Yves here. I must confess to being late to this particularly policy debate, and therefore being gobsmacked by the Orwellian use of language. “Data competition”? “Democratizing data”?
As you’ll see from this piece, at least some have awoken to the idea that the big tech players collect huge amounts of information about our activities, and worse, it’s close to a winner take all game. The ones who hoover up a lot of information can afford to do more analysis simply by virtue of their greater size, and have much more and therefore almost certainly richer and deeper data to mine.
The utterly disingenuous proposal of some of the tech kahunas, is rather than have restrictions placed on their information-gathering and use, is instead to require them to share more. It’s not hard to see that this can be construed as a bribe to states that don’t have the surveillance apparatus of a NSA and therefore what Google or even a Facebook has on their citizens would put them way ahead of where they are now.
Of course, a non-trivial problem is the users themselves. They may well be bothered when they see how much Google and Apple or even Facebook knows about them. But they aren’t willing to make more effort in the name of privacy (for instance, punch in their current address to find out what businesses are near rather than have their device) or even make a stink about snooping to elected officials.
By Maurice Stucke, a Professor of Law at the University of Tennessee. Originally published at the Institute for New Economic Thinking website
With the bustle of policy proposals and antitrust enforcement, it looks like the tech giants Google, Apple, Meta, and Amazon will finally be reined in. TheNew York Times, for example, recently heralded Europe’s Digital Markets Act (DMA) as “the most sweeping legislation to regulate tech since a European privacy law was passed in 2018.” As Thierry Breton, one of the top digital officials in the European Commission, said in the article, “We are putting an end to the so-called Wild West dominating our information space. A new framework that can become a reference for democracies worldwide.”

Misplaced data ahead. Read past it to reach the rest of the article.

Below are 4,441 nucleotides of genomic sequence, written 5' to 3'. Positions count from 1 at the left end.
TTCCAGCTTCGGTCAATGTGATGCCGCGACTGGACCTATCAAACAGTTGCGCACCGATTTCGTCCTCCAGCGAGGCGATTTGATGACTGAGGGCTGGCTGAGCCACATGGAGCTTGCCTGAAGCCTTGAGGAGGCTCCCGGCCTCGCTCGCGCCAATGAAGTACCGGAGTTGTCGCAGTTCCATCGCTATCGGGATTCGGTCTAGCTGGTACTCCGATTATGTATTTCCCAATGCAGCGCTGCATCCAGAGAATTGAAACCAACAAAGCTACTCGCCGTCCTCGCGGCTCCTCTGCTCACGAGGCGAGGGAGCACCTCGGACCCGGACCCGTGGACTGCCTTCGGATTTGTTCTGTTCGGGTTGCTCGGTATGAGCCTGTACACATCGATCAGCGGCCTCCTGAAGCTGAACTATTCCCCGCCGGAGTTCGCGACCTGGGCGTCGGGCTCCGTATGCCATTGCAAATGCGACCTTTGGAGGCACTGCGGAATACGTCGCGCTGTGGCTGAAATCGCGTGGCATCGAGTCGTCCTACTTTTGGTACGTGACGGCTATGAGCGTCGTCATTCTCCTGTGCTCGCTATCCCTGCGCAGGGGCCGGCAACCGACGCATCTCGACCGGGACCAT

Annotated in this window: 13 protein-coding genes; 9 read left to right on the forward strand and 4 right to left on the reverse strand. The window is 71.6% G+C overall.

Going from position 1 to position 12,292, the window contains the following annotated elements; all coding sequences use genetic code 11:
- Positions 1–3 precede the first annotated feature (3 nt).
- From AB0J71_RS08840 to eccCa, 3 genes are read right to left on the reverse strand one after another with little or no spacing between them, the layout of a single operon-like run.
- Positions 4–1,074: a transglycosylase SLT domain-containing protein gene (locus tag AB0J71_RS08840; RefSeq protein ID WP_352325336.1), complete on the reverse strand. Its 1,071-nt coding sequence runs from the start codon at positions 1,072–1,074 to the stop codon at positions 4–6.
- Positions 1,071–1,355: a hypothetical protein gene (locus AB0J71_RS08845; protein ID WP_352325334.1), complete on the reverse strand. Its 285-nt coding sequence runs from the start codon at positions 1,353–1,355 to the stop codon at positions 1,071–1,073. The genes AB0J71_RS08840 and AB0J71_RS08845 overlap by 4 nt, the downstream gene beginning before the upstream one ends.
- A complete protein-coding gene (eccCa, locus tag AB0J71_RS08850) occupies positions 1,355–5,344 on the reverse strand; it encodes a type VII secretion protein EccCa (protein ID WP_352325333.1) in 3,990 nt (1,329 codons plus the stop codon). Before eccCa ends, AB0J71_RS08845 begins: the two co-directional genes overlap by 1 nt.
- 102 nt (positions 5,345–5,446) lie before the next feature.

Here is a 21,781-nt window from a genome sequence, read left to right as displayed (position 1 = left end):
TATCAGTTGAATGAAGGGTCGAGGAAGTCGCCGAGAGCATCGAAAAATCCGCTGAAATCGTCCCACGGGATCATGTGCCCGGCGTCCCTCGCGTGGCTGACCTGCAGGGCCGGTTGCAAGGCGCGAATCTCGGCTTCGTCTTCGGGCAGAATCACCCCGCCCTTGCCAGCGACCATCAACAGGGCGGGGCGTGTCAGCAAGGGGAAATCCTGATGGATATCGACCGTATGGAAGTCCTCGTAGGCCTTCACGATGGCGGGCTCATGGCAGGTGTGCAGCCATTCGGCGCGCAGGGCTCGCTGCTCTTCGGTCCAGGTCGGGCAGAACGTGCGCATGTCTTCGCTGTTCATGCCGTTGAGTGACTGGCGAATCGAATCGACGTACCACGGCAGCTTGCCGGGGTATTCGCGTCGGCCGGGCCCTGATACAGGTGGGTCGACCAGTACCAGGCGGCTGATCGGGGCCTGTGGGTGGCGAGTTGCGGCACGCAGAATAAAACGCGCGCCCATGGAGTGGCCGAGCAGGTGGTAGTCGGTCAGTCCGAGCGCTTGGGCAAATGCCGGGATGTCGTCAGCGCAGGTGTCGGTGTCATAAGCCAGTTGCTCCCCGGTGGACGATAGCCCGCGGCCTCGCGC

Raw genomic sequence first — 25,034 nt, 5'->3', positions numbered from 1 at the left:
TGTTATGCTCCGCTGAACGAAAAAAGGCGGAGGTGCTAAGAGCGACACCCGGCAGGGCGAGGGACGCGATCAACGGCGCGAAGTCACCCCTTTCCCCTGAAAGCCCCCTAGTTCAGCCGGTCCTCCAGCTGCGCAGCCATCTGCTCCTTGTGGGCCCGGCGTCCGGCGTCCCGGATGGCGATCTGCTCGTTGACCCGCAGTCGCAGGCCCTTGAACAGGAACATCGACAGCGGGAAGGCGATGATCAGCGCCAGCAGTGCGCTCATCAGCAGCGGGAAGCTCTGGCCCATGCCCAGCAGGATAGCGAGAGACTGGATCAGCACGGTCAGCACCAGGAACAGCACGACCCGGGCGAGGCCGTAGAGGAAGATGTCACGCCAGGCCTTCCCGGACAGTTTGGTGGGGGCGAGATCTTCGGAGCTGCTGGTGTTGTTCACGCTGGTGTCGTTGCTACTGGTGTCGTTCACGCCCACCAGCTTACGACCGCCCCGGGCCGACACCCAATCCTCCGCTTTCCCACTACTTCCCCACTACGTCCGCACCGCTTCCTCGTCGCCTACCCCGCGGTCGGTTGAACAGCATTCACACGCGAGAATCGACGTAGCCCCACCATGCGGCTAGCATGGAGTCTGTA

So, will the DMA, along with all the other policies proposed in the United States, Europe, Australia, and Asia make the digital economy more contestable? Perhaps. But will they promote our privacy, autonomy, and well-being? Not necessarily, as my latest book Breaking Away: How to Regain Control Over Our Data, Privacy, and Autonomy explores.
Today a handful of powerful tech firms – or data-opolies – hoard our personal data. We lose out in several significant ways. For example, our privacy and autonomy are threatened when the data-opolies steer the path of innovation toward their interests, not ours (such as research on artificial neural networks that can better predict and manipulate our behavior). Deep learning algorithms currently require lots of data, which only a few firms possess. A data divide can lead to an AI divide where access to large datasets and computing power is needed to train algorithms. This can lead to an innovation divide. As one 2020 research paper found: “AI is increasingly being shaped by a few actors, and these actors are mostly affiliated with either large technology firms or elite universities.” The “haves” are the data-opolies, with their large datasets, and the top-ranked universities with whom they collaborate; the “have nots” are the remaining universities and everyone else. This divide is not due to industriousness. Instead, it is attributable, in part, to whether the university has access to the large tech firms’ voluminous datasets and computing power. Without “democratizing” these datasets by providing a “national research cloud,” the authors warn that our innovations and research will be shaped by a handful of powerful tech firms and the elite universities they happen to support.